Cyberthreat of Joe Biden leads to arrest

Friday - 6/18/2010, 8:30am EDT

Cybersecurity Update - Tune in weekdays at 30 minutes past the hour for the latest cybersecurity news on The Federal Drive with Tom Temin and Amy Morris (6-10 a.m.) and The DorobekInsider with Chris Dorobek (3-7 p.m.). Listen live at FederalNewsRadio.com or on the radio at 1500 and 820 AM in the Washington, D.C. metro area.

  • It's been said "good fences make for good neighbors." Now good firewalls make for better neighbors. Barry Ardolf, 45, of Minneapolis has been accused of using his neighbor's Wi-Fi network to send threatening emails to vice president Joseph Biden. The NewNewInternet reports if that weren't enough, Ardolf also sent child pornography to his neighbor's coworkers using a fake email account he set up in his neighbor's name. Ardolf has turned down a plea deal and now faces a minimum of seven years in federal prison on charges of aggravated identity theft and making threats to the life of the President of the United States and his successors.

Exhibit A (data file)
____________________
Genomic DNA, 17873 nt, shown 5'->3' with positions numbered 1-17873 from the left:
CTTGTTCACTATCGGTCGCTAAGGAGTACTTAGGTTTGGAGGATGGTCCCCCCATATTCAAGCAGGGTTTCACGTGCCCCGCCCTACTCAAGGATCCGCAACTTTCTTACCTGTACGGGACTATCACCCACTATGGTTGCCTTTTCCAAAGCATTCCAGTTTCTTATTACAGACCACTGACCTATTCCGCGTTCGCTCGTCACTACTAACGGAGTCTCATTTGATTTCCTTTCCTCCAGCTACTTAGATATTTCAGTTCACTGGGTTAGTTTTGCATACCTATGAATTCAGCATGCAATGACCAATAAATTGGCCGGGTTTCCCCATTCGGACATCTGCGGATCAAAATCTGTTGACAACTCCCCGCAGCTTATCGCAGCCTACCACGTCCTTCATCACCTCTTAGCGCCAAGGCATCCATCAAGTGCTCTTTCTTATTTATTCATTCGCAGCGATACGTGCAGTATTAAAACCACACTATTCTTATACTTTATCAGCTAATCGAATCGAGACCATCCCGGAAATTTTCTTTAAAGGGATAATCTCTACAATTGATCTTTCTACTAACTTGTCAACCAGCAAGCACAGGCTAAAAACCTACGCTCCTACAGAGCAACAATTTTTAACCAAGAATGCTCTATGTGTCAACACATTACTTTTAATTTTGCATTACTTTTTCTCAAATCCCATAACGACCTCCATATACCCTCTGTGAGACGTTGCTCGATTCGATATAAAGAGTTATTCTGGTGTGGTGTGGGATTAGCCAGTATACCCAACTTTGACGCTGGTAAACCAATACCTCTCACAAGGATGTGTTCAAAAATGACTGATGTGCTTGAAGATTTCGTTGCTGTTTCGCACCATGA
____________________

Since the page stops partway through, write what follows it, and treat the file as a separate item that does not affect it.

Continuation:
• California's Chief Information Security Officer is stepping down. Mark Weatherford has taken a job as Vice President and Chief Security Officer at the North American Electric Reliability Corp. The not-for-profit's mission is to ensure the reliability of the bulk power system in North America. Weatherford is expected to leave his job at month's end. GovInfoSecurity reports that Weatherford is the second senior IT official in California set to leave state government. President Obama tapped California Chief Information Officer Teri Takai to be the CIO at the Department of Defense. Takai is awaiting Senate confirmation.

  • Federal authorities are trying to block AOL from selling a popular instant messaging program that experts say has become a haven for criminals. AOL agreed in April to sell the program to a Russian company. But the Financial Times is reporting that federal investigators here in the US are concerned about the pending sale; and they've filed a formal objection. Authorities say many criminal groups use ICQ to communicate; and that selling the program to a Russian firm could make it more difficult for US investigators to track down the bad guys.

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